Penn St. getting Rockets thrower
Senior Christen Clemson didn't know much about track and field as a junior high student at Maplewood.
In fact, when Beth Hanuschak, a social studies teacher and junior high track and field coach, suggested Clemson should throw the discus, Clemson was confused.
"I looked at her and said, 'What's a discus?' " Clemson recalled.
"She took a look at me in seventh grade. I was really tall and I had really long arms," Clemson said. "Before then, I played softball. I wasn't even going to do track in high school."
Times have sure changed.
Early signs: "I handed her a shot [put] and disc, and everything thereafter is history," Hanuschak said. "As soon as she hit the ninth grade, we knew right then and there that this girl would be state caliber with no problem."
Until this week, the most-asked question Clemson posed to herself and those closest to her was, "Which college should I choose to continue my throwing career?"
From the time she wondered aloud to Hanuschak about that strange field event, Clemson has developed into one of the state's best throwers, with one of the state's best personalities. She'll take both to Penn State.
Before the week began, Clemson finalized her decision to attend the Big Ten school.
"The location was so nice," Clemson said of State College, Pa. "It's gorgeous there. I felt at home."
Clemson also had offers from Ohio State, Youngstown State, Kent State and Akron but settled on the Nittany Lions for their "tradition of good throwers. It's exciting to be able to join them," she said.
It didn't take Clemson long to learn the throwing events, especially the discus. She placed fourth in the state as a freshman, third as a sophomore and won the Division III title last season with a personal-best toss of 140 feet, 11 inches.
Following up: So, how does the defending state champion motivate herself for one more high school season?
"Every year about this time I set a goal for myself," said Clemson, who also plays basketball. "Last year my goal was 140 [feet]. This year I'd like my goal to be 170."
Clemson also has the state record of 150-9 in her sight.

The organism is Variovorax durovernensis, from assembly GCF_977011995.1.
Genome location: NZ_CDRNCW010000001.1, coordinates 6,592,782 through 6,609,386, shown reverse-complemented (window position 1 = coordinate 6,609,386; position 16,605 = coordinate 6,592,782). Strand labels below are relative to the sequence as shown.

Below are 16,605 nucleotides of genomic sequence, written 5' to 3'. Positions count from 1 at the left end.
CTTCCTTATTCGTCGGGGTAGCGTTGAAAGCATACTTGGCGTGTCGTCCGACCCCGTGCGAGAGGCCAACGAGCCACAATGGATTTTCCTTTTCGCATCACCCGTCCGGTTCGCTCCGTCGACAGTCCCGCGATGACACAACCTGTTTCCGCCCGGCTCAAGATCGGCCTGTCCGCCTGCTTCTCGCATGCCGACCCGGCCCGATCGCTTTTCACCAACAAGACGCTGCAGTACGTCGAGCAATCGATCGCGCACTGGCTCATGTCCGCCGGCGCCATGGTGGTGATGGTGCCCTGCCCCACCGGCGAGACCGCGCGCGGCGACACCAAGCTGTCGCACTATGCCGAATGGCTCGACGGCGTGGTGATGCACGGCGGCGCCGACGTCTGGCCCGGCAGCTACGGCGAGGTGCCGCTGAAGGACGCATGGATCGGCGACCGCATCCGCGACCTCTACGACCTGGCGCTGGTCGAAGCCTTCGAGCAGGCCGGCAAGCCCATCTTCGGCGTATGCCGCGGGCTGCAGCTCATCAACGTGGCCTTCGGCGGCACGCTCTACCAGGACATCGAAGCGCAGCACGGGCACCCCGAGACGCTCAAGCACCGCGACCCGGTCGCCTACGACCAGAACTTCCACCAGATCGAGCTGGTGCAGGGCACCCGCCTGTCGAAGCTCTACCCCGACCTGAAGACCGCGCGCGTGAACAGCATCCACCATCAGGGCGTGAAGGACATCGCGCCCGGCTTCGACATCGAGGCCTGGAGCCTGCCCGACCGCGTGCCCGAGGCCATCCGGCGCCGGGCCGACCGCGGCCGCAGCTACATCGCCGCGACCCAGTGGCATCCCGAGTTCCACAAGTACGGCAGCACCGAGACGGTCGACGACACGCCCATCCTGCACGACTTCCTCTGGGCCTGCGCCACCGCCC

"I'm hoping to crush it," she said.
Don't count her out. Clemson has been working since the summer with Youngstown State throwing coach Ed Wilson, who runs the Austintown Community Track and Field Club.
Clemson's strength in the throwing events matches her exuberance. She describes herself as outgoing, and she pinpoints two reasons for her actions.
"My coach was always telling me that I was too mild going into the ring," Clemson said. "So I picked it up where everybody knows that I'm there."
But there's more.
"When I was a freshman, in order to hang out with the guys who were seniors, I had to start speaking up so I wouldn't be trampled on all the time," she said.
Next in line: When Clemson steps onto the Penn State campus, she figures to learn from two other experienced throwers. In addition to the discus and shot put, she will also attempt the javelin and hammer throw.
A weight-training program and the added tutelage of Division I college coaches should make the 6-foot Clemson a threat in the Big Ten.
And now, with her decision made, Clemson can use the remaining days at Maplewood to focus on her development as an athlete, student and person.
"I wanted to sign early," she said. "I didn't want to worry about trying to juggle a full track and softball schedule, and picking a college."
Then, in the spring, if Clemson can advance to one more state competition with a chance to defend her title, she will feel at ease knowing one simple fact:
It won't be her last meet. It is only the beginning.
XBrian Richesson covers high school sports for The Vindicator. Write to him at firstname.lastname@example.org.